Clean And Serene: Experts Reveal The Best Way To Clean, Dry, And Store Your Yoga Mat

You already know that yoga helps you achieve a clear state of mind as you kickstart your morning, and recharge after a hard day’s work. But did you know that not properly cleaning your yoga mat exposes your body to more bacteria than a toilet seat, cell phone, and an airline seat combined?

We didn’t know that either. Until we did some research, and asked yogis and yoga teachers how we should be cleaning and storing our yoga mats so that they last longer, smell less, and don’t harm our health.

Turns out, tossing a yoga mat in a washing machine and dryer, and then leaving it rolled up in a closet is a bad idea.

Here’s how to clean, dry, and store yoga mats like an expert:

How To Clean Your Yoga Mat

how to clean yoga mat naturally by brit and co: use a homemade yoga mat spray cleaner and cloth
Brit + Co

Yoga allows for detoxification of the mind, body, and spirit. Great for overall clarity, but your sweat has to go somewhere, and that somewhere is usually straight onto your mat.

Cleaning your yoga mat — including accessories like yoga blocks, bolsters, and towels —  eliminates any bacteria that could accumulate.

The result: A healthier you, and a longer lasting mat.

“To get the most out of your yoga mat, always follow the manufacturer’s directions for cleaning,” says April Thompson of CorePower Yoga in Chicago’s South Loop. “Materials used in yoga mats may differ from brand to brand.”

Since nearly every part of your body touches your mat at one point or another during a yoga class, be sure to use an all-natural cleaning product that won’t harm your body or health.

After each class, experts recommend giving your mat a quick rub down with Yoga Mat Refresher wipes like these from Stirlen:

citrus-scented yoga mat refresher wipes by stirlen
Stirlen

Stirlen’s yoga mat refresher wipes will quickly remove any sweat and dirt that may have accumulated as you flowed from pose to pose. Which means you’ll spend less time cleaning and more time adventuring.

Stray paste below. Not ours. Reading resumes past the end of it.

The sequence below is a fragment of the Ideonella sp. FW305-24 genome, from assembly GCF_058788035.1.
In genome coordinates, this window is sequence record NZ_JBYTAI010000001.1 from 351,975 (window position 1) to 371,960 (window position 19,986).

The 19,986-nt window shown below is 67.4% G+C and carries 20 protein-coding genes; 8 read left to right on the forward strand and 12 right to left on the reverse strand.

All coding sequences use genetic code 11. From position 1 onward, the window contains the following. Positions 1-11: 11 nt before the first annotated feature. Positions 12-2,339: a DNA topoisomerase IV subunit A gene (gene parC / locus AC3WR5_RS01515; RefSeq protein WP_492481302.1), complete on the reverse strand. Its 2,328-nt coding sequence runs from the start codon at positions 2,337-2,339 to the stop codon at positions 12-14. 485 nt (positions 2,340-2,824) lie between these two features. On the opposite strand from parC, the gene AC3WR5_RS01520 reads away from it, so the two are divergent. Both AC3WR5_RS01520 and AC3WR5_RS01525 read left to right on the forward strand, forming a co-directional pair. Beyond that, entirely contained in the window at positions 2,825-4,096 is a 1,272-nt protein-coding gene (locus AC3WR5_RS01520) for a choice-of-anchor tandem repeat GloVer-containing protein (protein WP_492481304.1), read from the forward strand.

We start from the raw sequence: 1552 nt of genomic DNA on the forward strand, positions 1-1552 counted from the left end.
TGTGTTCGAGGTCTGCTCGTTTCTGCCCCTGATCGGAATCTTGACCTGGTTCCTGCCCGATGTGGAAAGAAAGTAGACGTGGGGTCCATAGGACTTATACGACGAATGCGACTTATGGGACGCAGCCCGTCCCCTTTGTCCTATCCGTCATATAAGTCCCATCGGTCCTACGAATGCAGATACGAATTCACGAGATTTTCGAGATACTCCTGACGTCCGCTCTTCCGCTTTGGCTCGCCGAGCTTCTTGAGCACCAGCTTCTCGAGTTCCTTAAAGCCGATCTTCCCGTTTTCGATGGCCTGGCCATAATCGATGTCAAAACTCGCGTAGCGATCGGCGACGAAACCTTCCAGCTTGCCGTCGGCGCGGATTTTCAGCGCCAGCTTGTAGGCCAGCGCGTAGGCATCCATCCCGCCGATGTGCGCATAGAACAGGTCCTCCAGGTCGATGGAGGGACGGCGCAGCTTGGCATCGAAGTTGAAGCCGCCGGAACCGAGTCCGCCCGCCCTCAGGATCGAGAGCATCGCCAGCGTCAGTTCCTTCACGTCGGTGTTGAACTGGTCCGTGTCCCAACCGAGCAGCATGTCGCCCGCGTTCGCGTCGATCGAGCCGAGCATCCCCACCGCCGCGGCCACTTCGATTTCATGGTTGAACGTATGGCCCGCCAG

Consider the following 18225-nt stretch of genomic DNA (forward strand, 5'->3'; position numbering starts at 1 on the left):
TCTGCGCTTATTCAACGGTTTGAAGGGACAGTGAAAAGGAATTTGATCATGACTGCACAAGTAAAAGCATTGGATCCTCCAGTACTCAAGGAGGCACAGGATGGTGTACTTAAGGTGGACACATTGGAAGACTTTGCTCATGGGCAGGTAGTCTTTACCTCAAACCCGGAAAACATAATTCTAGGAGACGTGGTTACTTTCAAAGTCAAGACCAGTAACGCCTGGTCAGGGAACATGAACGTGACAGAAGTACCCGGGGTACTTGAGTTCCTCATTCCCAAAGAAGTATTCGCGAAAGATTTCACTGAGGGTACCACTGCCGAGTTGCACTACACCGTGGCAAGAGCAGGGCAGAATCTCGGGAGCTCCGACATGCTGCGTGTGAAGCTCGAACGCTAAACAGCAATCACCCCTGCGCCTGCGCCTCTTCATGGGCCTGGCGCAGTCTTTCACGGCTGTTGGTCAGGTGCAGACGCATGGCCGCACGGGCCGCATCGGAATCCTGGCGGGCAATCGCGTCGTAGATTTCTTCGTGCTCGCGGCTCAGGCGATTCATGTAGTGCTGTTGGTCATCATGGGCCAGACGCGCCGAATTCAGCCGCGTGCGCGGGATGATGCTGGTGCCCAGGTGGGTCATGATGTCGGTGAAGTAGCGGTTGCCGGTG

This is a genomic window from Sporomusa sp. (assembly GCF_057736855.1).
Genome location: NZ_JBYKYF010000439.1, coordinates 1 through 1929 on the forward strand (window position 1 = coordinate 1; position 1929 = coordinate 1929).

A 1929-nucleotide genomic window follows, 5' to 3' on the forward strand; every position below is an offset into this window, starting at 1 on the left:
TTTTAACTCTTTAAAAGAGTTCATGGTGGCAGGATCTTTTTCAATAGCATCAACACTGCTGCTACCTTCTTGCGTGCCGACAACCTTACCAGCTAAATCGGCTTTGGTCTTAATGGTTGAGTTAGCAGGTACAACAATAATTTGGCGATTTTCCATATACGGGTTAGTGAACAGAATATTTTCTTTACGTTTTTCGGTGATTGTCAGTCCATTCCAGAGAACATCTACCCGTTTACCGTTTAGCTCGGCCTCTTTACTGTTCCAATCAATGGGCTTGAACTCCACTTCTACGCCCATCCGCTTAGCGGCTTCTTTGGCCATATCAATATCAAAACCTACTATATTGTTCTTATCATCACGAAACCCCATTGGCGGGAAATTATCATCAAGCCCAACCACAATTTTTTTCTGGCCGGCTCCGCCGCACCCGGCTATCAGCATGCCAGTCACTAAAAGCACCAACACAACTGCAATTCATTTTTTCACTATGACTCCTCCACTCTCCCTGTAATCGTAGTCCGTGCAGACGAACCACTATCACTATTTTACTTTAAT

Practice yoga at home or have a bit more time after arriving back from a class?

Wipe down your mat and blocks with a damp cloth followed by a dry cloth or paper towel. While this method may not entirely remove germs and bacteria, you’ll keep the residual grime at bay until you can give your gear a deeper cleaning.

A store-bought cleaner spray, like this 100% All Natural Yoga Mat Cleaner from Asutra (pictured below), is an organic blend of ingredients including coconut oil, rosemary extract, and tea tree essential oils that won’t leave any residue.

peaceful lavender scented all-natural yoga mat cleaner spray from asutra
Asutra

Even better, Asutra’s yoga mat cleaner spray comes in a variety of calming scents like Energizing Peppermint, Uplifting Eucalyptus, and Peaceful Lavender. It also includes a handy microfiber cleaning towel that’s lint-free, super absorbent, and small enough to fit in any yoga bag.

Looking to flex your DIY muscles?

You could spend 10 minutes searching Google for the best homemade yoga mat cleaner recipe. Or you could spend a couple of seconds praising our friends at Brit + Co who already did the homework for you. Here are Brit + Co’s two recipes for DIY yoga mat cleaning sprays.

One recipe is for non-slip mats and is made of white vinegar, distilled water, and lemon. Their second recipe is for non-porous mats and calls for distilled water, witch hazel, and essential oils:

how to make yoga mat spray: mix distilled water, witch hazel, and essential oils into a spray bottle
Brit + Co

For mats that require more intensive care, a trip to the bathtub is in order. The easiest mess-free way to wash your yoga mats and accessories is to lightly scrub them with mild soap, and then rinse them thoroughly under a showerhead or faucet.